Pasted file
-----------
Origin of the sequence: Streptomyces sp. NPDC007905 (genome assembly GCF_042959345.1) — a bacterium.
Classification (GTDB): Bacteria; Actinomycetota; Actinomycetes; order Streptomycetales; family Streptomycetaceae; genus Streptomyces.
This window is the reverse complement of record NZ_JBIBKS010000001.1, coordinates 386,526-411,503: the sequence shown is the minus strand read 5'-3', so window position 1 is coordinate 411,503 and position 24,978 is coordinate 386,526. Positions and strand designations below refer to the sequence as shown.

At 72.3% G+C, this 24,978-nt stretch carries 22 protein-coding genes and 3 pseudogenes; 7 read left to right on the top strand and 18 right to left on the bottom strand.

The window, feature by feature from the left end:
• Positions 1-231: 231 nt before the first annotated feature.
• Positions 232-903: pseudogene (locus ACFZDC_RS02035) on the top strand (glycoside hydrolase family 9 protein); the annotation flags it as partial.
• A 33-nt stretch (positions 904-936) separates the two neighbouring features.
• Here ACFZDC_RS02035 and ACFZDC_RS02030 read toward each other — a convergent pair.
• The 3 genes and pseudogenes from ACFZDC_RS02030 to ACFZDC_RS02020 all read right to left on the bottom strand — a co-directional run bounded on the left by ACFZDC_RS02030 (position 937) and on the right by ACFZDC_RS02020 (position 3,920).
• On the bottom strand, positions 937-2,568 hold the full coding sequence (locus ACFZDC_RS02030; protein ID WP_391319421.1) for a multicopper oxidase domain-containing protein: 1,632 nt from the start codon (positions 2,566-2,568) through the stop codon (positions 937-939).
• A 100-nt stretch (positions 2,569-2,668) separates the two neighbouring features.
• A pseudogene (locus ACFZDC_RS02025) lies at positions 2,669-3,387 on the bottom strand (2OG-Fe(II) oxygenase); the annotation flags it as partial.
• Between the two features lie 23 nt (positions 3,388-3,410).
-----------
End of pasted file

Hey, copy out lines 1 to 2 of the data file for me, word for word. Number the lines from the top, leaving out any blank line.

Origin of the sequence: Streptomyces sp. NPDC007905 (genome assembly GCF_042959345.1) — a bacterium.
Classification (GTDB): Bacteria; Actinomycetota; Actinomycetes; order Streptomycetales; family Streptomycetaceae; genus Streptomyces.